I agreed with her somewhat self-deprecating observation. I tend to be a pragmatic guy, and I understand that we can’t do all the things we should do, even in support of the causes we care about. I said “oh, the lies we tell ourselves.” And maybe it is a lie, but it can be a necessary lie.

My family primarily uses a hybrid car. We recycle heavily and compost our food waste. We keep the house cool in the winter and warm in the summer. We line dry our clothes. it’s okay that we waste energy sometimes, right? Maybe it is, maybe it isn’t. But we tell ourselves that it is because otherwise we’d go mad. It’s always possible to do a little bit more.

In a similar vein, I often tell myself lies about work. I got a degree in meteorology partly out of self-interest (storms are cool!) but also because meteorologists do important work that save people’s lives. When I ended up working in IT instead, I told myself that it was better that way. Sure, I could be a reasonably competent forecaster and do my part. But by supporting researchers at the university, I was enabling people much smarter than me to do work that could have a much broader impact.

When I left my departmental sysadmin job for a role on the central research computing group, that impact became even larger. I wasn’t making a direct impact, but there were now hundreds of professors and graduate students working to solve real problems not only in meteorology but in engineering, agriculture, and more.

And then I left for the private sector. While my company was enabling life sciences researchers to develop new pharmaceuticals and study genetics, most of the customers I worked closely with were in financial services. I was helping insurance companies make slightly more money. Now that I work in marketing, I’m even further removed from the work that makes the world a better place.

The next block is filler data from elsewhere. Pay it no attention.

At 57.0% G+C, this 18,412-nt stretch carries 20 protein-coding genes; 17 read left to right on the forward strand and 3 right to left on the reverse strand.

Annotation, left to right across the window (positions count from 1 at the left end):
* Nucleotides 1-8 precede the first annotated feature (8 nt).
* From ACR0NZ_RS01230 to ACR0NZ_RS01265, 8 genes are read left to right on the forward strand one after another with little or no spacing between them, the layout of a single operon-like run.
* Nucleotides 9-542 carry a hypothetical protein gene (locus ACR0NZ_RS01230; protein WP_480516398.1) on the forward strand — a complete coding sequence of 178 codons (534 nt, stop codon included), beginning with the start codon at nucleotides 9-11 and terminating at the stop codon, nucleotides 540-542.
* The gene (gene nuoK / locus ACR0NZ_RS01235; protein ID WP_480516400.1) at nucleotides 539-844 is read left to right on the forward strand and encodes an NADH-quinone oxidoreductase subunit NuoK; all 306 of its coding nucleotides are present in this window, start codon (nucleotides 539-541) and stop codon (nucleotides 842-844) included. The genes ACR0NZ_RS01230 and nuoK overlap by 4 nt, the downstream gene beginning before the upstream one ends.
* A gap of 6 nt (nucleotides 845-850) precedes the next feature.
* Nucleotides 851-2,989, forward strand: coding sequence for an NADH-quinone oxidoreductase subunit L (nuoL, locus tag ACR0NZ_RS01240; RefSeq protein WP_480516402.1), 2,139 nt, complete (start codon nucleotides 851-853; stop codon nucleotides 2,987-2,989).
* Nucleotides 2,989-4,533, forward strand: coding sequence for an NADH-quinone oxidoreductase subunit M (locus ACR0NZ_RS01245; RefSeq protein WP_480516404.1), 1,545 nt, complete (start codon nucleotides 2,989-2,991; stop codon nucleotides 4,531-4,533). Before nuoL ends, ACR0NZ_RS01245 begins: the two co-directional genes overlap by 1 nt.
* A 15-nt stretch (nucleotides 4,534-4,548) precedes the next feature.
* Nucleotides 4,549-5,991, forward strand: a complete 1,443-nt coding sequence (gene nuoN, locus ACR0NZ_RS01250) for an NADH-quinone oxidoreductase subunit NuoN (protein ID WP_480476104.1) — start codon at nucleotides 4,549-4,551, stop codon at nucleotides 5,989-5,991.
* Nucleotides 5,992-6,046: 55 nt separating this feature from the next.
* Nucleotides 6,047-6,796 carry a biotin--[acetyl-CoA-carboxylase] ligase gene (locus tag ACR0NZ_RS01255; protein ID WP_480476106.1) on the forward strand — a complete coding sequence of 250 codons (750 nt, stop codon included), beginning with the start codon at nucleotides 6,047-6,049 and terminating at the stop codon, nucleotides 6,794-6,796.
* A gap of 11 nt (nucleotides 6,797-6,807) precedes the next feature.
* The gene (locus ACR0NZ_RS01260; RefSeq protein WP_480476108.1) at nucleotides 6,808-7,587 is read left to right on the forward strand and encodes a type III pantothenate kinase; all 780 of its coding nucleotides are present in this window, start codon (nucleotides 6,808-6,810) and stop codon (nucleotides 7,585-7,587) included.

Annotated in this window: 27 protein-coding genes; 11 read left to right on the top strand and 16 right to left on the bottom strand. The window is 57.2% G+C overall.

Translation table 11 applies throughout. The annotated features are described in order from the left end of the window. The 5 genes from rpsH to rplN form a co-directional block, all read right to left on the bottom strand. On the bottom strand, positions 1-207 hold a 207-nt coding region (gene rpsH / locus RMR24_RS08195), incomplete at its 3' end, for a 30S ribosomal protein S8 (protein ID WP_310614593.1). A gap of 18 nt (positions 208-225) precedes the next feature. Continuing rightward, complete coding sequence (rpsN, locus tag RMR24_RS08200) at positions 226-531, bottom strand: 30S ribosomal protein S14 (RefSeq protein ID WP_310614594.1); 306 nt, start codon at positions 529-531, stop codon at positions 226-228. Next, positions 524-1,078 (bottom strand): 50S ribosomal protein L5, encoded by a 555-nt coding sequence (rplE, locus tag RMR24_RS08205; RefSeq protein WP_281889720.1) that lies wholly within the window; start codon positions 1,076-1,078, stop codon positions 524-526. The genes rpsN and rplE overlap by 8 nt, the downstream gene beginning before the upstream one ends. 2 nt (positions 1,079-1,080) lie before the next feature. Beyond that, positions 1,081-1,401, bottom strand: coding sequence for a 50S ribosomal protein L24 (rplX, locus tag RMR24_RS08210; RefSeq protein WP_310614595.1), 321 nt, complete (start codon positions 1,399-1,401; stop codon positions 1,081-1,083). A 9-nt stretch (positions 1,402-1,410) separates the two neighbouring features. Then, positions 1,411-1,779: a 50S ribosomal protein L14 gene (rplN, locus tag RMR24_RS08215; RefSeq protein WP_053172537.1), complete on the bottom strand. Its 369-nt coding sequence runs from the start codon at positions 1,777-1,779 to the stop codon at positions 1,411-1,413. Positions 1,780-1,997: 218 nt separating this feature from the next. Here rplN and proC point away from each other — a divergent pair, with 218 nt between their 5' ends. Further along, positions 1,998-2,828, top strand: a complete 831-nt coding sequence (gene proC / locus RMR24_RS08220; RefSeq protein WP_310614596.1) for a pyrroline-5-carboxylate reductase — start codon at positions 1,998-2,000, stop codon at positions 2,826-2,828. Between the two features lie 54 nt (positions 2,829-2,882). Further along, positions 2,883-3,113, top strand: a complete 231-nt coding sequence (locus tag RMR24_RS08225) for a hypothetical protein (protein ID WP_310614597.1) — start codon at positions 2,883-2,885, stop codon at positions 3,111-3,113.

But I still find ways to convince myself that I’m taking my meager skills and using them to magnify the work of those smarter than me in order to make the world a better place. I have to or else I’ll go mad.

The economics of bourbon

Could President Trump’s proposed tariffs help bourbon drinkers? Maybe! I’m no whiskeyologist, nor am I an economist, but this plays out sensibly in my head. As you may have heard, President Trump imposed tariffs on steel and aluminum. The European Union has threatened retaliation. One good they would impose a tariff on: Kentucky bourbon.

If American bourbon distillers suddenly find themselves uncompetitive in Europe, they might lower prices. This would be good news for domestic bourbon drinkers such as myself. But it’s not quite so simple. Bourbon is not a perishable good. In fact it gets better with age. So distillers who can afford a short term loss of revenue may choose to hold their liquor until the tariff situation is worked out. Then they’d have a product that they might even be able to sell for more than they can now.

Of course, if they’re holding more back and losing money, they’re not going to invest in warehouse expansion. That means they’d need to cut back on production. Since bourbon takes several years to age, a trade war of any non-trivial length could result in bourbon shortages a few years down the line.

But the fact that bourbon takes time to age also means the impact on sales in Europe might not be so dramatic. Certainly some may choose to go with other whiskeys (Scotch is a thing, I hear) or different alcohol altogether. But others who prefer bourbon may continue to buy at the higher price. The time it takes to first build out distilling capacity and then age the whiskey means it’s unlikely that production will meaningfully increase in the short term. But if distillers outside the United States ramp up production, we could be looking at a glut in a few years time.

So if the European Union imposes a tariff on bourbon, it may or may not have an immediate impact. A few years from now, if the tariff lasts, we’ll either have very cheap or very expensive bourbon.

Who knows? Even now, it’s hard to predict. That’s why the sudden popularity of Blanton’s means I can’t get one of my favorite bourbons and it may be a few years before it’s as readily available as it used to be. I’d better stock up on my other favorites now, just in case.

Don’t tell me ahead of time